Also in New York, Ginsberg met Gregory Corso in a bar and introduced him to the rest of his inner circle. In their first meeting Corso said he'd been fantasizing about a woman who lived across the street from him. The woman just happened to be Ginsberg's girlfriend during one of his forays into heterosexuality. It was also during this period that Ginsberg was romantically involved with Elise Cowen.
In 1954 in San Francisco, Ginsberg met Peter Orlovsky, a young man of 21 with whom he fell in love and who remained his life-long lover, and with whom he eventually shared his interest in Tibetan Buddhism.
Also in San Francisco Ginsberg met members of the San Francisco Renaissance and other poets who would later be associated with the Beat Generation in a broader sense. Ginsberg's mentor William Carlos Williams wrote an introductory letter to San Francisco Renaissance figure head Kenneth Rexroth who then introduced Ginsberg into the San Francisco poetry scene. Ginsberg also met there three accomplished poets and Zen enthusiasts who were friends at Reed College: Gary Snyder, Philip Whalen, and Lew Welch.
He met Michael McClure at a W. H. Auden reading where they struck up a conversation about Blake. McClure was planning a poetry reading at the Six Gallery where Robert Duncan's play "Faust Foutu" had previously been performed. But McClure handed the duties off to Ginsberg. Ginsberg advertised the event as "Six Poets at the Six Gallery." One of the most important events in Beat mythos, known simply as "The Six Gallery reading" took place on October 7, 1955. The event, in essence, brought together the East and West Coast factions of the Beat Generation. Of more personal significance to Ginsberg: that night was the first public reading of "Howl", a poem that brought world-wide fame to Ginsberg and many of the poets associated with him.
Ginsberg's principal work, "Howl", is well-known to many for its opening line: "I saw the best minds of my generation destroyed by madness, starving hysterical naked." "Howl" was considered scandalous at the time of its publication due to the rawness of its language, which is frequently explicit. Shortly after its 1956 publication by San Francisco's City Lights Bookstore, it was banned for obscenity. The ban became a cause célèbre among defenders of the First Amendment, and was later lifted after Judge Clayton W. Horn declared the poem to possess redeeming social importance.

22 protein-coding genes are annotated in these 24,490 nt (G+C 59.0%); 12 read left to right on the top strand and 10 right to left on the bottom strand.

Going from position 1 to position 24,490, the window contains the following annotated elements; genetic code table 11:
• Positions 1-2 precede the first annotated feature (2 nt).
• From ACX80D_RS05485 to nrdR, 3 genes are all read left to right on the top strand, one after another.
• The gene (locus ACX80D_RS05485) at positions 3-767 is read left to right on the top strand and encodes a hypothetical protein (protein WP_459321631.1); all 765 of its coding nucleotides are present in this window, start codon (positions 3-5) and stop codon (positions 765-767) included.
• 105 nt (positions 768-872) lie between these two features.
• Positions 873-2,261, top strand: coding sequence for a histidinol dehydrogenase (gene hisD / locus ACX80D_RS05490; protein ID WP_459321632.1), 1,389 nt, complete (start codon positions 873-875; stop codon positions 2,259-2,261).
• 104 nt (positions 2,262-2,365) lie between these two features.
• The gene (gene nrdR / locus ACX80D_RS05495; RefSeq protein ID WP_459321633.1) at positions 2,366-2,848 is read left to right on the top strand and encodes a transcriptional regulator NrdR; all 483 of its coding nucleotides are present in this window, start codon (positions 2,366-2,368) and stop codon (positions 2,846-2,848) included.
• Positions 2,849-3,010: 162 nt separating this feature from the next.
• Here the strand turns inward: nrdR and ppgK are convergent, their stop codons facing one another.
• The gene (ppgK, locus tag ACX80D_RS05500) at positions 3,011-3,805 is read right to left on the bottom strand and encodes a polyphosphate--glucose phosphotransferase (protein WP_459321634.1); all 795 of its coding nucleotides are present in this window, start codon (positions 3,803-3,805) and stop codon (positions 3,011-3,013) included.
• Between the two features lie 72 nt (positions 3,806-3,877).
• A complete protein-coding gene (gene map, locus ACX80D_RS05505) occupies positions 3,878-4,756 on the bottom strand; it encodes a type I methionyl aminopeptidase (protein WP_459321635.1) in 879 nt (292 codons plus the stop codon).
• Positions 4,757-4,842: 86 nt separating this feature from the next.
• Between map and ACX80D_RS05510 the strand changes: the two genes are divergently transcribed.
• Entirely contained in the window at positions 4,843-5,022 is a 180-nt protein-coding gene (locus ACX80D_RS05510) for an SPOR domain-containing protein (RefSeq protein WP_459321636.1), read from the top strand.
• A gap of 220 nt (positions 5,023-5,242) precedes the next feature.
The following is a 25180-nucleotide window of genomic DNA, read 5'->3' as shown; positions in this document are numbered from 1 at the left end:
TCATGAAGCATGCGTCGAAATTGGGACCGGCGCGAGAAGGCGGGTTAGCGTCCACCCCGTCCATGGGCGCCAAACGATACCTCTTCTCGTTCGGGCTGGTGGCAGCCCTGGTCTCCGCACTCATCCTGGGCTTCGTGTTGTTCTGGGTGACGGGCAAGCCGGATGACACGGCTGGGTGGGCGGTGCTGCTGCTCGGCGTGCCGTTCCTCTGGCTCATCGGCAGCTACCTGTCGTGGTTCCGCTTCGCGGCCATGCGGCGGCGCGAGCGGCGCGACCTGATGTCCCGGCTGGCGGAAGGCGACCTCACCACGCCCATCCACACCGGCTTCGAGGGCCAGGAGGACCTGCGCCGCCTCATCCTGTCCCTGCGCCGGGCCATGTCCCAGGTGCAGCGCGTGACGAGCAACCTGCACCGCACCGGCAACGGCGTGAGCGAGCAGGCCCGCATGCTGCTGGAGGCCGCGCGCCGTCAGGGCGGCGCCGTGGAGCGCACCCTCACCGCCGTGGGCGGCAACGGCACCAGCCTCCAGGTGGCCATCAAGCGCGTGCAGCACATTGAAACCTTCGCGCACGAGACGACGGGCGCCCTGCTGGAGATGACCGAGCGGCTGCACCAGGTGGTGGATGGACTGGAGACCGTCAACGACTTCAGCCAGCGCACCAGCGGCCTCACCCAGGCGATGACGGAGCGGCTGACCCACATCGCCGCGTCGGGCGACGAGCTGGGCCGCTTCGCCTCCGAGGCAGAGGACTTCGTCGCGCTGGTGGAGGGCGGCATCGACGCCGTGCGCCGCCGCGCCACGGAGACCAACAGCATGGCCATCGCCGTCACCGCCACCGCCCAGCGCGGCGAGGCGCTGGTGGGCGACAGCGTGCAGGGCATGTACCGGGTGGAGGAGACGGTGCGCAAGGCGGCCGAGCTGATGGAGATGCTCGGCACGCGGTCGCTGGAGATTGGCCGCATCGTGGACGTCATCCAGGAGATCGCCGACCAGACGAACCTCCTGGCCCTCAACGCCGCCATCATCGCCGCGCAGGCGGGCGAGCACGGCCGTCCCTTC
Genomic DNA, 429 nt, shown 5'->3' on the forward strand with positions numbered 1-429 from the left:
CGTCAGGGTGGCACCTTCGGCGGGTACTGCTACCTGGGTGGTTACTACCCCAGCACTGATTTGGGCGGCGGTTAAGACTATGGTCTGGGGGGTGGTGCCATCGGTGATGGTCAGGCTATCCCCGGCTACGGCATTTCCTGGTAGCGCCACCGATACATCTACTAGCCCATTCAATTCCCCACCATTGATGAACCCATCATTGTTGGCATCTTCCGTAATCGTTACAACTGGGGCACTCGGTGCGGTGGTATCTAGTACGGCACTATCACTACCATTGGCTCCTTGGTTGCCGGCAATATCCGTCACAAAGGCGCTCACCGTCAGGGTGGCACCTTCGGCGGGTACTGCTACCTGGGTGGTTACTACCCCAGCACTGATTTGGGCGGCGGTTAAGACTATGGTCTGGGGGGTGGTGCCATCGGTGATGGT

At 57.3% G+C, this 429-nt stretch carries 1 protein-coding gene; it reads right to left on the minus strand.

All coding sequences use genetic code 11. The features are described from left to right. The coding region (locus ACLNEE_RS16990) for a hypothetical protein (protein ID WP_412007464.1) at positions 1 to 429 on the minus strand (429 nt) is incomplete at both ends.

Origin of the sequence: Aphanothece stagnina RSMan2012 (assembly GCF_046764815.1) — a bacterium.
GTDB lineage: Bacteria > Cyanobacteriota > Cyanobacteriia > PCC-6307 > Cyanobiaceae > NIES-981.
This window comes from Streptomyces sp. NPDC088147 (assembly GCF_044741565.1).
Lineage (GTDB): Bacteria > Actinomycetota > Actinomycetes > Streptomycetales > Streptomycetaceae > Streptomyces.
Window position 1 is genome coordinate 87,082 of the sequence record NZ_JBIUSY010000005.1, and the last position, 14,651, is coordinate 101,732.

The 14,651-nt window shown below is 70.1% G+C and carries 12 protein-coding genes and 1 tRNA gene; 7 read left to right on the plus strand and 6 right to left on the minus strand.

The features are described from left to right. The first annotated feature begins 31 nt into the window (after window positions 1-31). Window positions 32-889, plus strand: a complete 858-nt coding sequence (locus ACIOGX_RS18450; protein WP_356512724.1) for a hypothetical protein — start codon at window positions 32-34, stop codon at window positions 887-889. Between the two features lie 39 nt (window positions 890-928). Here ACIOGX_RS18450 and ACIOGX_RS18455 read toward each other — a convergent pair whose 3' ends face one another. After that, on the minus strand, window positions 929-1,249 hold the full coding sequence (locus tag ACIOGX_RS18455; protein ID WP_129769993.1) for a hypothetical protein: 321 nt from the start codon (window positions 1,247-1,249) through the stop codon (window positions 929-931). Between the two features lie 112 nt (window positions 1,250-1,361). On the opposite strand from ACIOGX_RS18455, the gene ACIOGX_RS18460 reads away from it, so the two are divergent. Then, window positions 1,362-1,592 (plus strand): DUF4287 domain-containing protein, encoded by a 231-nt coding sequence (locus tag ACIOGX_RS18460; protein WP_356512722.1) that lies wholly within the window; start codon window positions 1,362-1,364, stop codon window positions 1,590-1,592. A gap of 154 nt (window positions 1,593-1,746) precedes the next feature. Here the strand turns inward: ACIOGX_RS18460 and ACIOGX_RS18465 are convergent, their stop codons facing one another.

Ginsberg claimed at one point that all of his work was an extended biography (like Kerouac's Duluoz Legend). Howl is not only a biography of Ginsberg's experiences before 1955, but a history of the Beat Generation. Ginsberg also later claimed that at the core of Howl was his unresolved emotions about his schizophrenic mother. Though Kaddish deals more explicitly with his mother (so explicitly that a similar line-by-line analysis would be both overly-exhaustive and relatively unrevealing), Howl in many ways is driven by that same emotion. Though references in most of his poetry reveal much about his biography, his relationship to other members of the Beat Generation, and his own political views, Howl, his most famous poem, is still perhaps the best place to start. See Howl
Though "Beat" is most accurately applied to Ginsberg and his closest friends (Corso, Orlovsky, Kerouac, Burroughs, etc.), the term "Beat Generation" has become associated with many of the other poets Ginsberg met and became friends with in the late 1950s and early 1960s. A key feature of this term seems to be a friendship with Ginsberg. (Friendship with Kerouac or Burroughs might also apply, but both writers later strove to disassociate themselves from the name "Beat Generation") Part of the dissatisfaction with the term "Beat Generation" came from the mistaken identification of Ginsberg as the leader. Ginsberg never claimed to be the leader. He did, however, claim many of the writers with whom he had become friends in this period shared many of the same intentions and themes. Some of these friends include: Bob Kaufman; LeRoi Jones before he became Amiri Baraka, who, after reading "Howl", wrote a letter to Ginsberg on a sheet of toilet paper; Diane DiPrima; poets associated with the Black Mountain College such as Robert Creeley and Denise Levertov; poets associated with the New York School such as Frank O'Hara and Kenneth Koch.